Cats can be funny creatures and if there is one thing they are very good at, it's letting you know when they want something! Some cats just can't get enough cuddles whereas others are not that keen on being stroked or even picked up by their owners. Some of our feline friends will accept being petted for a very short time before showing you how sharp their claws are and if you own one of these cats, you soon learn when to stop!
Recent studies carried out in Austria investigated just how and why some cats get stressed out when they are stroked and the conclusion was that they were not actually anxious about being cuddled, but rather by the fact there was something else in their lives that made them rather unhappy. As a result, when petted or stroked, these cats tended to overreact to the situation and preferred to be left alone.
Unfortunately, the researchers could not give a clear indication as to what might be upsetting the cats used in their studies because each one was very different to the other. However, they did believe that some degree of stress could be due to an animal being in poor health with two health issues being very much in evidence which are as follows:
The research also pointed to the fact that it is very hard to identify when a cat may be stressed out by something. The reason being simply they are quite shy animals and not that demonstrative, unlike their canine counterparts. A cat will not show you how they feel about things or when they are unhappy because they will simply tuck themselves away somewhere out of sight which is something they tend to routinely do for long periods during a 24 hours day anyway.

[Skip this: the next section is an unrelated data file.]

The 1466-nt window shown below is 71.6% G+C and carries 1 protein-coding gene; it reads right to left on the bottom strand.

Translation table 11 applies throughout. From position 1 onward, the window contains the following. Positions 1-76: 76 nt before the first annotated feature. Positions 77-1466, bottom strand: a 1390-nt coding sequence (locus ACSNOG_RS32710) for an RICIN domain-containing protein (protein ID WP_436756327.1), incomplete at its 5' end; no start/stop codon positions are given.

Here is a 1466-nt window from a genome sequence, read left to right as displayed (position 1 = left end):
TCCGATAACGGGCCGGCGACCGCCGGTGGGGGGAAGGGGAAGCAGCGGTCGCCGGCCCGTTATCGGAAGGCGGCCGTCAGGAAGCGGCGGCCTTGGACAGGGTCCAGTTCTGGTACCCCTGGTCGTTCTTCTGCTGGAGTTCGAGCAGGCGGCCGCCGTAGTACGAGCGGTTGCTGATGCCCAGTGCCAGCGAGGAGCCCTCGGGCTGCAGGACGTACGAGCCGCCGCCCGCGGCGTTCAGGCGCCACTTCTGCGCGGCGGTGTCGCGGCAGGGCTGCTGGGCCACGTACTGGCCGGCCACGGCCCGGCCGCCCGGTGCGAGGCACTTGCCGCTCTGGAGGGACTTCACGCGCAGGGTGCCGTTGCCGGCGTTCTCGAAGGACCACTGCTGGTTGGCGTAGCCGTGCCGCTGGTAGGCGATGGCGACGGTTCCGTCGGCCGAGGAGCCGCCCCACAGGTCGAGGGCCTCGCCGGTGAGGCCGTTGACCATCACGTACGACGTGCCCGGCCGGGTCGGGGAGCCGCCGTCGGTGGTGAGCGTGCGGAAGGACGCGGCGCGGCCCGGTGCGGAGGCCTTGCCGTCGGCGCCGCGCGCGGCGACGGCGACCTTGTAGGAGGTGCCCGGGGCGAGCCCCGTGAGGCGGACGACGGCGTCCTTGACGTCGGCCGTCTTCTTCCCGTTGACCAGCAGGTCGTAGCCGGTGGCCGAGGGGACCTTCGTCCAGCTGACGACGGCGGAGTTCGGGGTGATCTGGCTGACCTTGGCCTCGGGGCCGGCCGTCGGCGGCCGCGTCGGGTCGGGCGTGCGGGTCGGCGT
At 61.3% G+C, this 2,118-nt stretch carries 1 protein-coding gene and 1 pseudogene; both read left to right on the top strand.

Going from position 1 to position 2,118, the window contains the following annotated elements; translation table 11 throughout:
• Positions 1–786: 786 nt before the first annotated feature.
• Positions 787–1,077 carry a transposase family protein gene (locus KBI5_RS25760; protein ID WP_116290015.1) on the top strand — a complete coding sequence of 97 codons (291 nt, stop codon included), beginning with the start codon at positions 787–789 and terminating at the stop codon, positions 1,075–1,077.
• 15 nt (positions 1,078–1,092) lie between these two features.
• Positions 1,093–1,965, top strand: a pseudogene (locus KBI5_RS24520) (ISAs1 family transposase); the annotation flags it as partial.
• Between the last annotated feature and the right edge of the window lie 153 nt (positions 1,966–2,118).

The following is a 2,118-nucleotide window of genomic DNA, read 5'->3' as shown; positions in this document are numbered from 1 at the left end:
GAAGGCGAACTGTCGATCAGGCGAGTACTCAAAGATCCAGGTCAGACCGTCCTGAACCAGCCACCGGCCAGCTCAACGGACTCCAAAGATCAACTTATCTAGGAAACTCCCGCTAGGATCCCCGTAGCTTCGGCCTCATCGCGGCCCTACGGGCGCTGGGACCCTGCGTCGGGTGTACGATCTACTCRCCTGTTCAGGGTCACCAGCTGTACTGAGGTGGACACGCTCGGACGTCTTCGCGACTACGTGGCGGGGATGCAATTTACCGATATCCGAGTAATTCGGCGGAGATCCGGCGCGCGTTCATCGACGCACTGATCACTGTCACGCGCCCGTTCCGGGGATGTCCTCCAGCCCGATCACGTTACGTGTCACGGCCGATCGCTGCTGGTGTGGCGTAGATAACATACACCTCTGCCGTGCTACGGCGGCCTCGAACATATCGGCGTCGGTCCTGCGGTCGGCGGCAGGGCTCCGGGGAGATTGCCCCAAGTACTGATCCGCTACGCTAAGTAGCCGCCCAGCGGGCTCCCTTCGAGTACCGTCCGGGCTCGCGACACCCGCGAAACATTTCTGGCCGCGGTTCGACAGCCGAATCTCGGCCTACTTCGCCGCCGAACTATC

However, if a cat is extremely stressed out or anxious about something, they will very deliberately hide somewhere strange like under a sofa or high up on top of a wardrobe. The studies showed that cats do this because they go into a defensive mode and they do this before they can once again feel relaxed and comfortable about things.
Cats, unlike their canine counterparts don't have a very sophisticated system of signalling to other cats, animals or people they come into contact with. Dogs will typically work things out pretty quickly when they first meet another dog, cat or human and they do so by using very distinctive body language.
Where cats are concerned this can take a lot longer because they lack the same signalling capabilities. The study showed this to be one of the reasons why when a new cat is introduced to a home as a second cat, fur tends to fly for quite a long time.
The study also looked at how happy cats are when they are forced to live as indoor pets"". The conclusion was that our feline friends don't actually need masses of room to roam around in for them to be truly happy. They just need to the basics which is a safe and secure area to live that is also quite interesting. However, an indoor cat would need a lot more interaction with their owners which is a sure fire way of ensuring their lives are as full as they need to be to keep them happy and content.
One of the things the research did look into was why cats had kept so many of their ""wild"" traits even though they have been domesticated for centuries. One conclusion was that many unneutered female cats which are allowed to roam outside whenever they want end up mating with a male cat much as they would if they were in the wild. The conclusion was that this could be why some of our feline friends are less domesticated than others and the result is they have managed to keep many of their wilder traits.
However, where pedigree cats are concerned, this is not often the case because breeding programmes have been set in place which results in the characters of pure breed cats being a lot different than that of your average moggy. Another thing that's worth noting is that Breeders tend to socialise their kittens more because they know the importance of this when it comes to finding homes for them.